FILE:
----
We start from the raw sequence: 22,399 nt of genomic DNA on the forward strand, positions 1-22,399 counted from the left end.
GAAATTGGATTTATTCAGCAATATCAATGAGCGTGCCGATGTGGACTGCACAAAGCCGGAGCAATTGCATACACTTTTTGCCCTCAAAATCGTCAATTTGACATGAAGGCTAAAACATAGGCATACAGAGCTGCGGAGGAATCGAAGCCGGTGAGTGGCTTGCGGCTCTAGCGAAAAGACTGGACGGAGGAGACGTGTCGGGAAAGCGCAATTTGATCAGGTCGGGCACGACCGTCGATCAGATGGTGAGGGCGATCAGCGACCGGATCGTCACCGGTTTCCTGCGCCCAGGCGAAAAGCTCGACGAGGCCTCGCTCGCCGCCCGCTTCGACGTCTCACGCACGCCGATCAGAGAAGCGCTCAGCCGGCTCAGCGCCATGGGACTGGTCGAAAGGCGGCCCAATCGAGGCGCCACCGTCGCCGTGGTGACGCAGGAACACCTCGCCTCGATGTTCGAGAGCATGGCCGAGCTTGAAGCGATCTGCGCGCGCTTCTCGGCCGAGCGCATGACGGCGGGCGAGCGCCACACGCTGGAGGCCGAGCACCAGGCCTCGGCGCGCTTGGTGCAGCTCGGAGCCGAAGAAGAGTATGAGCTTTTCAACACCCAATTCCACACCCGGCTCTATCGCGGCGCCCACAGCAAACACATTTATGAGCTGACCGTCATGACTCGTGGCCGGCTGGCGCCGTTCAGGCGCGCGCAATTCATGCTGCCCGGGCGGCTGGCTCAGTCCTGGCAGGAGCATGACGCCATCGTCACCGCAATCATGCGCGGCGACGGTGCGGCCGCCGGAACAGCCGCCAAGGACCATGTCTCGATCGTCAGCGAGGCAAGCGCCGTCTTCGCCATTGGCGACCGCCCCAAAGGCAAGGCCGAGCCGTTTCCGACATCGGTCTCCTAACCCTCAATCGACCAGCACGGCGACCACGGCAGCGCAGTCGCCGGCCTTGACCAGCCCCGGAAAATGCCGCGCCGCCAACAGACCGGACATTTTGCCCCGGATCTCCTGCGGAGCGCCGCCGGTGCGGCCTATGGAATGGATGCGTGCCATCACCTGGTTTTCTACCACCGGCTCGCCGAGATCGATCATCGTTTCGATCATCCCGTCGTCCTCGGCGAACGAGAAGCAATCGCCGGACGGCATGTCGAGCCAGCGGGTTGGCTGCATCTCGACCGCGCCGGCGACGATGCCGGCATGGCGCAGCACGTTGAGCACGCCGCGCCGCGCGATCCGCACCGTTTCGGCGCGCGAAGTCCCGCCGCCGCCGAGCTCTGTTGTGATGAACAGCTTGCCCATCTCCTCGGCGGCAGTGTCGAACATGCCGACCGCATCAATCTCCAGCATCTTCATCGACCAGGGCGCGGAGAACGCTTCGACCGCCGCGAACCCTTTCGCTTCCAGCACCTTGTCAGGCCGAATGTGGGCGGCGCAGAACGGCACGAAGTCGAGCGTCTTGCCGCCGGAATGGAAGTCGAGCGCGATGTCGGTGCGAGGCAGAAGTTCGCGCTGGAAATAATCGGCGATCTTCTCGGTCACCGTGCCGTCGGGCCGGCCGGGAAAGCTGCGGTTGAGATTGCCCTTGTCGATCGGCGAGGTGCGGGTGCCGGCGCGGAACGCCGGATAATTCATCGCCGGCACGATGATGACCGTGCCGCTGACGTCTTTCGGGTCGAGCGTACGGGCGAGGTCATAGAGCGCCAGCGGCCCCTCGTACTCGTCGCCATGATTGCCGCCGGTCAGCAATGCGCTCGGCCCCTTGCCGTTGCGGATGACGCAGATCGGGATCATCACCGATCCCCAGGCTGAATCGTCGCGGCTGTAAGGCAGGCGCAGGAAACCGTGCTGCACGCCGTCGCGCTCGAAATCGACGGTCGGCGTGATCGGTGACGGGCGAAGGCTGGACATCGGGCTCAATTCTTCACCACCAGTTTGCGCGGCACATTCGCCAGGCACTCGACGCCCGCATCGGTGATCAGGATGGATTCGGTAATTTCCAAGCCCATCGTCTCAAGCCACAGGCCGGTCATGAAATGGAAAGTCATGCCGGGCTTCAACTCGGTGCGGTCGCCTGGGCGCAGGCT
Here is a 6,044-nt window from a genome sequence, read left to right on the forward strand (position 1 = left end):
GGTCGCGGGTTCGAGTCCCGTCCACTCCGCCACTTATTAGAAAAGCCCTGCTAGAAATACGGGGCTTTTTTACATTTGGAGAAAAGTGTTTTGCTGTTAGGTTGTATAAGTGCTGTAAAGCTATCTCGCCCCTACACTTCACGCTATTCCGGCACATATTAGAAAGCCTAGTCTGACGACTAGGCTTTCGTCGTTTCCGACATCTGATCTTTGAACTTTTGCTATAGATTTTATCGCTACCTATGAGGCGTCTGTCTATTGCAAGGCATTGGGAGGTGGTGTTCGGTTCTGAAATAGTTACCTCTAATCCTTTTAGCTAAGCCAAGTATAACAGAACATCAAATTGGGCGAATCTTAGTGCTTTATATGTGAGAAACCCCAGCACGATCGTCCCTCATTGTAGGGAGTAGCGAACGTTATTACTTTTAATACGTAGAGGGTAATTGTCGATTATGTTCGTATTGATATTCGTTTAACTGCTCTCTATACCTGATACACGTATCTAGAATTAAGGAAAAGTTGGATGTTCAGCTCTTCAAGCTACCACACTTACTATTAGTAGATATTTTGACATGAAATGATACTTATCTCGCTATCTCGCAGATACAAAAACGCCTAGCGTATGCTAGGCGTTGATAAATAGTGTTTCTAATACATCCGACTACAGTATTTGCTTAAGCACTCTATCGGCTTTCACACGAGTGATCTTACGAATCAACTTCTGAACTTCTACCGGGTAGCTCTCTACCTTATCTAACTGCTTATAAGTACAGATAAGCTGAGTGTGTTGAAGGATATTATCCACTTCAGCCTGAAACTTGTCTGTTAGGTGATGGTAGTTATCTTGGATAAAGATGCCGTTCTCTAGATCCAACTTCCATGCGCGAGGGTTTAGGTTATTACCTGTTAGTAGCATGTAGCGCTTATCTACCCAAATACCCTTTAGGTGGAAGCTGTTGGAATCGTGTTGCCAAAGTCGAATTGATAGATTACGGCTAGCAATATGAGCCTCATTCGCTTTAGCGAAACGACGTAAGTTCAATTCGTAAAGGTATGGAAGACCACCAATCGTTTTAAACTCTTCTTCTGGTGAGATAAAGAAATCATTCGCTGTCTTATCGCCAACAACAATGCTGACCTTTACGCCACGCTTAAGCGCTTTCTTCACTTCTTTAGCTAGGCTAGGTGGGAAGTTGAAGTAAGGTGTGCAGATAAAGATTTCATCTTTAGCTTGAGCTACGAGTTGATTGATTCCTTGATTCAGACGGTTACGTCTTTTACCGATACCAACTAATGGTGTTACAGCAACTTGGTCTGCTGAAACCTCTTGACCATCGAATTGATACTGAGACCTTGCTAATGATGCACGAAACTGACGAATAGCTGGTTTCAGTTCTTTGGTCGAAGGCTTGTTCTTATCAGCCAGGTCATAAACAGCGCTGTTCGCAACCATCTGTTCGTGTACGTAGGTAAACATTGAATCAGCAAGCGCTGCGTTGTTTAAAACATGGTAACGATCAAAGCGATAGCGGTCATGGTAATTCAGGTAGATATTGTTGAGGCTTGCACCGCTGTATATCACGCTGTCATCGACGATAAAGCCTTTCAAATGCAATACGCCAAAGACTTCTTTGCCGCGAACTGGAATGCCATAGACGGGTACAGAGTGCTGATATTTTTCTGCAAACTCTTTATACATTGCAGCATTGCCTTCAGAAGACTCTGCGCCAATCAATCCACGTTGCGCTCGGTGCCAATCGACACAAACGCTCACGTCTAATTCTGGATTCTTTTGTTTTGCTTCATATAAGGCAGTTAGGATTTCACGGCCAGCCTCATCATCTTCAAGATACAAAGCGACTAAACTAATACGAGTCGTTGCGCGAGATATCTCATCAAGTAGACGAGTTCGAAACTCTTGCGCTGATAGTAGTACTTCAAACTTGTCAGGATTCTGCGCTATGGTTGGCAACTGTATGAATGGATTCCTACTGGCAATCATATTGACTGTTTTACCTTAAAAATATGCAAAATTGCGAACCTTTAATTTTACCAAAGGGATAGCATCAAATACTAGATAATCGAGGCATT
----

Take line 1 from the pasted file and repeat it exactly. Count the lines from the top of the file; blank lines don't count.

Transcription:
We start from the raw sequence: 22,399 nt of genomic DNA on the forward strand, positions 1-22,399 counted from the left end.